In honor of National Pet Day, I’m going to share sad stories of how I suddenly lost two of my fur babies and then tell you happy tails of the new pets that came into my life because of those circumstances.
If you are waiting to adopt a new dog because you are so devastated over the loss of another pet, I hope you will read this and be inspired to welcome new love into your life.
I firmly believe that when our pets leave us, it’s because another dog is waiting at the shelter that needs us.
Our pets teach us lessons, help us discover more about ourselves (maybe you never considered yourself a dog person until you met “the one”) and offer us unconditional love and support for the short amount of time we have with them. One of my friends told me, “When you get a dog, you invest in a tragedy.” It’s totally true, but pets are also among our greatest love stories.
I’m already crying so I don’t know why I’m doing this. But when I think of my pets, I always think of my boy Lucky and my girl Skye, who are no longer with us in physical form but are very much a part of our family spiritually.
Lucky visits me in my dreams all the time. My daughter still talks about him every day. Skye has been gone longer so she doesn’t give me signs of being present with me as much, but a few years ago, her photo used to fly off the wall all the time, and she does visit me when I sleep sometimes.
This is how Skye and Lucky left me and the signs that told me we were meant to have our current rescues, Lulu and Gracey.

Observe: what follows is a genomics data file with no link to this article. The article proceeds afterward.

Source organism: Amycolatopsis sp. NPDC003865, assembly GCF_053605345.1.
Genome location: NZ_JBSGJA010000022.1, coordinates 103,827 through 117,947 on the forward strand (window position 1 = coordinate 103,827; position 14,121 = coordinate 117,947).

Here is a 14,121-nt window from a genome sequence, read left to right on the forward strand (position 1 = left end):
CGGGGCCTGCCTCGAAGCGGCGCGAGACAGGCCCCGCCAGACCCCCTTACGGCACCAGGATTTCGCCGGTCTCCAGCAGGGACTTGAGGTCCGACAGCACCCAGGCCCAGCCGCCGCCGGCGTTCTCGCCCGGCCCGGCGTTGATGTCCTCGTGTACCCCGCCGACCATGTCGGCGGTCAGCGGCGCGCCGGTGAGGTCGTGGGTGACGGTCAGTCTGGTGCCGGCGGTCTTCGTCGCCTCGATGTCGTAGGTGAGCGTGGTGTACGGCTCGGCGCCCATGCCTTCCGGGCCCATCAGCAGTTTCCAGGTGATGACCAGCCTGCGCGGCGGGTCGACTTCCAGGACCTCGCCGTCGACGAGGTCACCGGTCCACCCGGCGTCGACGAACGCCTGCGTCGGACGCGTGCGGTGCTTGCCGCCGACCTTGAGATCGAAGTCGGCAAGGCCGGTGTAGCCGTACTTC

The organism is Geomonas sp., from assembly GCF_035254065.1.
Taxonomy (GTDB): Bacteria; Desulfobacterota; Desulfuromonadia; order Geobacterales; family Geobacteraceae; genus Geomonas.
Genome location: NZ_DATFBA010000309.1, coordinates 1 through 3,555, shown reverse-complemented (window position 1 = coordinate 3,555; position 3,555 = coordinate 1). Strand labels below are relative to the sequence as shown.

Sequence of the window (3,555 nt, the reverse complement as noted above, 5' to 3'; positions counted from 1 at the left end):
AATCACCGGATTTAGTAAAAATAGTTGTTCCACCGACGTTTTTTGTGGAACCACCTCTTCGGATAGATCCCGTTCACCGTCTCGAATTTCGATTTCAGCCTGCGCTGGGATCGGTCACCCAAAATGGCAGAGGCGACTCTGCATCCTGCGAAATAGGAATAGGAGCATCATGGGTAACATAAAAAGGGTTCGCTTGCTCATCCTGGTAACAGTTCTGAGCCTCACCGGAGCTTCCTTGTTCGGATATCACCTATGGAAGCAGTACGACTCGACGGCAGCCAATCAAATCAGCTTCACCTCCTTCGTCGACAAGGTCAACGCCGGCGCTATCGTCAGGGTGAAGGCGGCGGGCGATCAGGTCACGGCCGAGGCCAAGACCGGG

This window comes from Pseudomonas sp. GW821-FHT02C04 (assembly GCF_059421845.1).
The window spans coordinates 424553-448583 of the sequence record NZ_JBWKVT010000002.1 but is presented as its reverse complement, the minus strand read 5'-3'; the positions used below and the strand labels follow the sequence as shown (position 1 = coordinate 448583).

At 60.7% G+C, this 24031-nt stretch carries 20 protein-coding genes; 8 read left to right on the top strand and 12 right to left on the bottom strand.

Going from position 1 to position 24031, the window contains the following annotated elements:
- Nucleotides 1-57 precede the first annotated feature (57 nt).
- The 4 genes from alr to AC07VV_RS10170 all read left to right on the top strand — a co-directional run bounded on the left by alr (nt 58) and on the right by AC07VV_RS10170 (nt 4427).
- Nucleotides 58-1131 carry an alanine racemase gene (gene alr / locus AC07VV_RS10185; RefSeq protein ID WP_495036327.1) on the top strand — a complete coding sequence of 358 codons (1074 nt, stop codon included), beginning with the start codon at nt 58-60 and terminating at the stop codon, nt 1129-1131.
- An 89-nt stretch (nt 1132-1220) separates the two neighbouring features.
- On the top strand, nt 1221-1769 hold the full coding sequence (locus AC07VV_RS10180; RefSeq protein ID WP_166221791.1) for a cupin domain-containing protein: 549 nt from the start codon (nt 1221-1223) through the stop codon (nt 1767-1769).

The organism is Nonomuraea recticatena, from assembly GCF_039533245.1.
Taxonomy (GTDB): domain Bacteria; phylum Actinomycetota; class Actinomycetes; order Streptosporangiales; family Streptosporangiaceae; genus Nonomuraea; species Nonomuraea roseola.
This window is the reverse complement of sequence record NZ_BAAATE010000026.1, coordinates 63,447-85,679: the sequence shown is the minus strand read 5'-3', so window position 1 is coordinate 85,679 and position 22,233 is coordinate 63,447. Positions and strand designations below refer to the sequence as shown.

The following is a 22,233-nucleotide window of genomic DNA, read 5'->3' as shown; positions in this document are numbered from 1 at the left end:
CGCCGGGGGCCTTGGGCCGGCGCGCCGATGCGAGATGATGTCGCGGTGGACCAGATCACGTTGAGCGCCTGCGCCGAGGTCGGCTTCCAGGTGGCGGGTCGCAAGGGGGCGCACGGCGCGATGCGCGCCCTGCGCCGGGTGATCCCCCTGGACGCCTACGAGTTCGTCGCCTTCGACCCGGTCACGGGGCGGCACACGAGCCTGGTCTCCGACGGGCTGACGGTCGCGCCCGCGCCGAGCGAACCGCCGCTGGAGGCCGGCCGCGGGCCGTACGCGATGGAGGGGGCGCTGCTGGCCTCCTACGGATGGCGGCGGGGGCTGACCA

SKYE BLUE- German Shepherd/ Siberian Husky Mix
I actually wrote my entire story about Skye in my book, Trash the Dress: Stories of Celebrating Divorce in your 20s. And I filmed this video blog with Skye and Lucky on my Trash the Dress YouTube page.
We got Skye as a puppy. She was my everything. My daughter, my best friend. She was with me through every breakup, and was my rock during my divorce. She had the softest fur, shed like crazy and sang like a… well, only a husky can!
Skye was in my life when I met my now husband, Frank. We didn’t know she was sick.
After a picturesque Christmas Eve dinner with family (complete with snowfall in the mountains) we arrived home to hear SCREAMING. I didn’t know if it was some weird animal outside or what, but it quickly registered that was Skye’s voice and that certainly wasn’t her usual husky yelling.
Frank got to her first and I just saw him froze, which terrified me even more. We found her in a bedroom with her front leg literally sideways. It appeared that she broke it jumping off the bed when she heard our car come home- at least that’s what we would like to think. I can’t imagine if she was hurt for hours and we weren’t there. Dogs sense their owners cars coming and she probably got excited and jumped off and broke it then.
We rushed her to the animal hospital and waited for x-rays. I prayed they wouldn’t find anything else wrong with her. She had been limping on and off on that leg since the summer. We thought it was arthritis and because I was taking her on 2.5-mile walks every day. I thought perhaps it was too much on her senior legs, so I stopped walking.
The vet told us they found a tumor and that it was most likely cancer, but who knows it could be a fungus infection, etc. She said we needed to amputate her leg or put her to sleep because the leg would not heal. Like, excuse me?!
We asked if we could take her home for the night, to have her home on Christmas and then take her to our family vet the day after. So they bandaged her up on a leopard print cast and put a pain patch on her that would kick in 12-24 hours from then and gave her a lot of medication that made her feel very out of sorts.
She screamed nonstop all night. I even lay down on the floor next to her, but nothing could comfort her. Lucky even went to check on her a few times and lay down next to her. Our vet was away on vacation, so we couldn’t speak with him that morning.